There are enough and more indicators pointing to the fact that India’s residential real estate sector is making a strong recovery post the setbacks caused by the Covid-19 pandemic. While a recent JLL report talks about a 51% surge in home sales, on a sequential quarter basis, another report by argues that 82% of the tenants it surveyed across the country are ready to own a home. And there are good reasons for it.

“Developers are offering discounts of between 7% and 15% (this includes the selling price, payment schemes, and freebies all put together). And home loan rates are at a 15-year low,” says Ramesh Nair, CEO and country head, India, JLL, the largest professional services real estate firm in the country.

Instead of subduing the purchase sentiment among home buyers, the pandemic only seems to have strengthened it. And this is especially true for millennial customers. “In a shift away from the ‘never settle’ lifestyle, [they] are realising the value of owning property as an important physical asset that ensures financial security,” says Saurabh Garg, co-founder and CBO,, a peer-to-peer real estate portal.

However, these positive sentiments may well be short-lived. “We have also seen that when developers stop giving discounts, suddenly the sales stop,” says Nair. “It’s a pure value-for-money market.” Pretty much like the aviation sector: when airlines increase ticket prices, demand plummets.

Post the Union government’s Demonetisation drive in 2016, the residential real estate market has been down in the dumps with property prices remaining stagnant over the last four years. Of course, the setting up of the Real Estate Regulatory Authority in each state and the IL&FS crisis played their roles in keeping prices under check. But between 2011 and 2016, residential real estate prices had shot up by 41% on an average across the country.

“There is a good amount of supply right now in the market and only when the supply dries up will prices start going up,” argues Nair. Various reports peg the unsold inventory across the top seven real estate markets of the National Capital Region, MMR (Mumbai Metropolitan Region), Pune, Bengaluru, Chennai, Hyderabad, and Kolkata to be about 640,000 residential units.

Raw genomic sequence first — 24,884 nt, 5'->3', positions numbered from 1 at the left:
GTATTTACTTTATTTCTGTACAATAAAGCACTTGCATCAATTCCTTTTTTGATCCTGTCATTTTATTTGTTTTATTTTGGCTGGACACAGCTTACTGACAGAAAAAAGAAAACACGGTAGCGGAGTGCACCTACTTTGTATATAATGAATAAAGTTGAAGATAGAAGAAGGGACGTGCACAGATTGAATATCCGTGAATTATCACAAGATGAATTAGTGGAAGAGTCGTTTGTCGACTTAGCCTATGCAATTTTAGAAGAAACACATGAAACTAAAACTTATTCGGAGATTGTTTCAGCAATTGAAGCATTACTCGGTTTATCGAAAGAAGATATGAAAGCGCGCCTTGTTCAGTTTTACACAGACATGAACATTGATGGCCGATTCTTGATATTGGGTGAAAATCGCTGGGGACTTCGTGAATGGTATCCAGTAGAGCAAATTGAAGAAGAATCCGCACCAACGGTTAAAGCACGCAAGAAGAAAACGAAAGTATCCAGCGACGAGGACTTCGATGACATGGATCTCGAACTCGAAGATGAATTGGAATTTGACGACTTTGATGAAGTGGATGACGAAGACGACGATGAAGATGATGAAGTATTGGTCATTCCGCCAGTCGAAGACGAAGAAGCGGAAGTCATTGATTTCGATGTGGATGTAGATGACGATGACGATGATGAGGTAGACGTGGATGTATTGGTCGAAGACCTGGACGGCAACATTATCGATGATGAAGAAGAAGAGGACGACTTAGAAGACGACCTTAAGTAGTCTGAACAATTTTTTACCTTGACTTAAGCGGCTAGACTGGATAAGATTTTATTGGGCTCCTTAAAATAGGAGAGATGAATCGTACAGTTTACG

The pandemic-induced work from home culture has certainly changed what people are looking for in a home, which is now more than just a dwelling space.

Now, in the October to December period, amid the varied offers and discounts, the top seven cities in India reported sales of about 50,900 residential units, rebounding to almost 86% of the sales in the corresponding period of 2019. “MMR and Pune drove residential sales, with the two cities accounting for over 53% of the total share (in sales),” says Anuj Puri, chairman, Anarock Property Consultants.

A limited-period stamp duty cut of 300 basis points in Maharashtra was the reason for MMR and Pune to take a lion’s share of the sales, with investors across India and West Asia taking advantage of this offer. Not surprisingly, luxury property sales saw a significant jump.

“In such a scheme, the value of benefit is directly proportional to the size of one’s investment. This scheme allowed investors to save up to ₹6 lakh on a property worth ₹2 crore,” says Shajai Jacob, CEO—GCC, Anarock Property Consultants. As compared to 2019, though, the consultancy firm reports that the top seven real estate markets in the country reported a 47% decline in sales.

That said, the pandemic-induced work from home culture has certainly changed what people are looking for in a home, which is now more than just a dwelling space. The demand is for “larger, multifunctional homes” says Anjana Sastri, director, marketing, Sterling Developers. People who earlier wanted a 2-BHK or 3-BHK home now wanting an extra room, driven by the study room concept for a work from home setup. “There is a definite urgency among customers to upgrade their living standards, owing to the changing work-life conditions. This has resulted in a faster pick-up of ready-to-move-in inventory in the affordable luxury and premium luxury segments,” says Kamal Khetan, chairman and managing director, Sunteck Realty Ltd.

Nair of JLL adds that buyers are also opting for projects with terrace gardens and open areas. People also want to move towards suburban areas and are looking at plotted developments. Where state governments failed to draw up plans to decongest Indian cities, the Covid-19 pandemic seems to have done it by changing consumer home buying preferences. “The events of 2020 have already shaped the years to come; at least 2021 and 2022 in terms of real estate demand, sales trends, and overall industry practices,” says Khetan.

Follow us on Facebook, X, YouTube, Instagram and WhatsApp to never miss an update from Fortune India. To buy a copy, visit Amazon.